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gowrestle

Why NAIA?

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NAIA is almost all private schools. https://en.wikipedia.org/wiki/List_of_NAIA_institutions

 

D2 is majority public though.

 

I won't comment on the cost issue since cost is determined individually for each students and individually by each school. For one student, one school, in one division may be more, or less, than for another student or another school in the same division.

Many are, but its regional.  Out West (NW), So. Oregon, East. Ore, Evergreen, Oregon Tech,  Montana St. Northern, Montana Tech, Montanta Western, Lewis & Clark State, and are all public. I don't think there are any public D3 schools, but could be wrong.  Again, there is also a perception among the athletes that I talk who who are getting recruited that D3 is basically sports for kids that can afford to pay to play, and view it as a step below the others, whether it is or not.   From what I've seen it is a step down, but it sounds like that isn't the case most other places. 

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Many are, but its regional.  Out West (NW), So. Oregon, East. Ore, Evergreen, Oregon Tech,  Montana St. Northern, Montana Tech, Montanta Western, Lewis & Clark State, and are all public. I don't think there are any public D3 schools, but could be wrong.  Again, there is also a perception among the athletes that I talk who who are getting recruited that D3 is basically sports for kids that can afford to pay to play, and view it as a step below the others, whether it is or not.   From what I've seen it is a step down, but it sounds like that isn't the case most other places. 

There are scholarships in D3.  They are just often disguised as being "academic."  And it is not "pay to play."  It's pay to attend a college that is worth paying for while also competing in athletics.  NAIA will give you a partial scholarship and make you still pay an overpriced (albeit reduced) tuition.  

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There are scholarships in D3.  They are just often disguised as being "academic."  And it is not "pay to play."  It's pay to attend a college that is worth paying for while also competing in athletics.  NAIA will give you a partial scholarship and make you still pay an overpriced (albeit reduced) tuition.

 

I've never met anyone who played a sport at an NAIA school who would have even thought of attending that school if it wasn't for the sport.

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I actually started out in d3 and transferred to an NAIA school. The d3 school i went to i just felt like it wasnt the right place. Very small, the athletics and coaching were just not what i expected, not as structured and serious. Also it was like double the cost. The NAIA school was a better fit for me. We competed at a higher level, had scholarship money, got better equipment, free shoes work out gear etc, more people, different social environment. I think most of it depends on what you are looking for. Im sure Wartburg, Augsburg etc were a diffrent d3 experience than i had. I really enjoyed my NAIA experience.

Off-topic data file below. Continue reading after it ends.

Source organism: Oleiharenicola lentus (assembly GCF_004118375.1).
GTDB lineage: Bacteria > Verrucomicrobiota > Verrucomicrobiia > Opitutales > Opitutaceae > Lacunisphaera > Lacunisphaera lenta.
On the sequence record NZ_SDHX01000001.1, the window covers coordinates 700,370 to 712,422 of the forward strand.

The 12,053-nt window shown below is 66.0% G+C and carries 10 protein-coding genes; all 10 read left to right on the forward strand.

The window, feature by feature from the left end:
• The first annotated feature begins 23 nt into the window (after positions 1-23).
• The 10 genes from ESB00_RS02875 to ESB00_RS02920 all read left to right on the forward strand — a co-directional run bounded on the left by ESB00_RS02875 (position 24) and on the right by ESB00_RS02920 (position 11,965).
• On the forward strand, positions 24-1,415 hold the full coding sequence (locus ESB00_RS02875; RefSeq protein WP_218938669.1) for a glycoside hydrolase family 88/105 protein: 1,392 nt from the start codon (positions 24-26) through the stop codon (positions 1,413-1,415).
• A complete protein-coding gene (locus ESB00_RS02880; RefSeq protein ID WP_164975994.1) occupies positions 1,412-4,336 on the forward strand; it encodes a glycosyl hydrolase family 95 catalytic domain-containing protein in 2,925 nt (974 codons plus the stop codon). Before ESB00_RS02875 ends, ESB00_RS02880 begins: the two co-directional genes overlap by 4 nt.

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I've never met anyone who played a sport at an NAIA school who would have even thought of attending that school if it wasn't for the sport.

 

 

LOL.  Lot of truth in this, but I think across the board if it weren't for athletics most kids wouldn't go to college.  I think if we had a national rec league and a national intramural league for people after high school,  most people would just work a day job and wrestle and not go into debt....same with other sports. 

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LOL.  Lot of truth in this, but I think across the board if it weren't for athletics most kids wouldn't go to college. 

 

Come on Swayz. You must live a sheltered life if you believe this. The number of regular students dwarf the number of student athletes by a huge number.

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There are scholarships in D3.  They are just often disguised as being "academic."  And it is not "pay to play."  It's pay to attend a college that is worth paying for while also competing in athletics.  NAIA will give you a partial scholarship and make you still pay an overpriced (albeit reduced) tuition.  

 

If you know of colleges and universities within Division III who take part in this, then by all means, please name them.

 

I can speak directly to this and say that where I work students receive the same merit-based scholarships regardless if you are a student-athlete, play the flugelhorn, want to become and accountant or have plans for med school. I cannot speak for other institutions, but at this small D3, we do it by the book.